Unions using ESG to control workers — and drain Americans’ retirement savings

Opinion by F. Vincent Vernuccio, Sam Adolphsen

ESG has claimed its latest victims: Starbucks workers.

In the days leading up to the company’s annual meeting last week, labor unions nominated three new board members, all former Democratic officials who are decidedly pro-union.

The nominations were designed to muscle Starbucks into accepting union demands — and it worked.

Just days before the meeting, Starbucks agreed to a collective-bargaining framework at unionized stores, leading the unions to withdraw their board nominees.

What does this have to do with ESG?


While many have rightly focused on the activist push for the “E” in environmental, social and governance investing, labor unions are advancing their own agenda under the guise of the “S” and “G.”

They’re pushing board nominees and shareholder proposals that aim to force more workers into union membership, even when workers don’t want it.

The Biden administration has smoothed the path for this underhanded strategy, and not only does it threaten workers, it endangers millions of Americans’ retirement savings.

new Institute for the American Worker report shines a light on labor unions’ reliance on ESG.

No one is more explicit about it than unions themselves.

The Teamsters recently stated  the “S” in ESG is “a critically important tool for advancing worker interests in the 21st century.” Similarly, the AFL-CIO has said ESG investing “advance[s] the causes of working people.”

Outside unions themselves, meanwhile, labor allies have rallied to the ESG banner, with New York City Comptroller Brad Lander calling a recent union campaign against Apple “ESG done right.”

And S&P Global has clearly stated that union issues “fall under the social aspect of sustainable ESG investing.”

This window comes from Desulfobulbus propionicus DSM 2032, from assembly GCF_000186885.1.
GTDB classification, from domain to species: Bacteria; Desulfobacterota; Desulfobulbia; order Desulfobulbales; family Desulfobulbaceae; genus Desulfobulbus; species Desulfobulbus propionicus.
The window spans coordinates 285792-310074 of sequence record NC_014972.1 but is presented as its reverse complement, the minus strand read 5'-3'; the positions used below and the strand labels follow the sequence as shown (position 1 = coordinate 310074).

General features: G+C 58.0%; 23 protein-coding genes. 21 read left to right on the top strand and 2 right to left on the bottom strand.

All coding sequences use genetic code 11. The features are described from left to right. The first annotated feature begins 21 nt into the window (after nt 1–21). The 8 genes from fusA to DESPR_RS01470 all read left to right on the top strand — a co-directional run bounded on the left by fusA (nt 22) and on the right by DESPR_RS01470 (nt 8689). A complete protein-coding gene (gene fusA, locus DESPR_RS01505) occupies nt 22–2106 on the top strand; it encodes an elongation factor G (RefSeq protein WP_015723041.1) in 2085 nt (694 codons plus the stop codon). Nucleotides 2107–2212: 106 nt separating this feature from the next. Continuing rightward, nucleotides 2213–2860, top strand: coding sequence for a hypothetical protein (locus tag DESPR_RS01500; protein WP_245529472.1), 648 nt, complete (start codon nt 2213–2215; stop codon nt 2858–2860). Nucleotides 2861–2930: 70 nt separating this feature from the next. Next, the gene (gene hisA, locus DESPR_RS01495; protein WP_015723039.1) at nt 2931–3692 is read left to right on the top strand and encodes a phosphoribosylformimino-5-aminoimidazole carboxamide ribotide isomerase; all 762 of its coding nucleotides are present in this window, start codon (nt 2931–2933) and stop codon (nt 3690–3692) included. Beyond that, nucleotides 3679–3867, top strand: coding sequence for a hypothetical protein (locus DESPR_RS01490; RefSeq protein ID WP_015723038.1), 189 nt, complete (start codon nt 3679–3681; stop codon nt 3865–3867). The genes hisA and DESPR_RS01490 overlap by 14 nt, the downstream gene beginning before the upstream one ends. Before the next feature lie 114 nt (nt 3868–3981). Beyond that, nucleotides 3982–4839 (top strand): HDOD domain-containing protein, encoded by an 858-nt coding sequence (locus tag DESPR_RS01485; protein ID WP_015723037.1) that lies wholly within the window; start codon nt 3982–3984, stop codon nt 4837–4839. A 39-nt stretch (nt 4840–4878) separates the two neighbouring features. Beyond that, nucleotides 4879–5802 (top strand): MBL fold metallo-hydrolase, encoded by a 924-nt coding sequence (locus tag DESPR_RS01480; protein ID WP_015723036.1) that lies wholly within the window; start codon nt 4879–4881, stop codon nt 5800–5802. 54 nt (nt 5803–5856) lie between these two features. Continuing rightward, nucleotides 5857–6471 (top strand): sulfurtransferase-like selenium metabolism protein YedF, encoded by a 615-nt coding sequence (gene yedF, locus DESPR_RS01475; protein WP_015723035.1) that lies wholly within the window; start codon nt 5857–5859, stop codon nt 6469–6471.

The Biden administration has made unions’ ESG focus possible, fulfilling the president’s promise to be “the most pro-union president ever.”

In 2022, the Department of Labor rolled out a rule letting private-sector investment managers prioritize ESG, which sacrifices the financial growth investors want.

The rule applies to union pension funds themselves as well as investment funds that manage retirement savings for tens of millions of Americans.

These firms are broadly supportive of ESG, and under the new rule, they can use investors’ money to vote for union priorities. 

What exactly are those priorities?

The answer is simple: whatever will help them control more workers.

At Starbucks, that meant capitulating to union demands for a collective-bargaining framework at organized stores.

At other companies, unions and their allies support a host of shareholder resolutions that would push workers into unions without full information or a secret-ballot election.

One common union demand is “non-interference policies.”

Unions want to force companies to sit out unionization campaigns.

That means not talking to their employees about the drawbacks of unionization, as well as letting unions intimidate workers using card check instead of a secret ballot in unionization campaigns.

Companies like Delta Air Lines, Chipotle Mexican Grill, DoorDash, Netflix and Tesla have all faced union-backed proposals along these lines.

Another common resolution requires a third-party “assessment” of a company’s collective-bargaining policies.

The assessments are designed to provide ongoing negative media coverage, pressuring companies into accepting non-interference policies, card check and other union priorities, like unfettered access to workers — including at home.

Amazon, Walmart and CVS have faced such resolutions, and Apple recently adopted one.

Reports on “working conditions” and “diversity, equity and inclusion practices” serve a similar purpose, attempting to browbeat companies into accepting union demands.

What’s happening at Starbucks shows the end game is to give unions more power. Yet while unions win, workers lose — and so do the investors whose money is being used for political purposes.

Union pension funds, which are already famously mismanaged, are jeopardizing their members’ retirement savings.

But so are other investment firms on which millions of investors rely.

Research shows unionized companies can forfeit 5% to 10% of shareholder value, largely because they lose flexibility.

Sure enough, ESG funds tend to underperform the broader market. 

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But investors don’t want to underperform the market — they want the strongest possible return on investment.

President Biden has put special-interest goals ahead of investors’ retirement goals, none more so than labor unions’.

The unions that back him want to keep using other people’s money for their own purposes.

Since Biden won’t protect workers or investors, the next president must.

F. Vincent Vernuccio is president of the Institute for the American Worker. Sam Adolphsen is policy director for the Foundation for Government Accountability.

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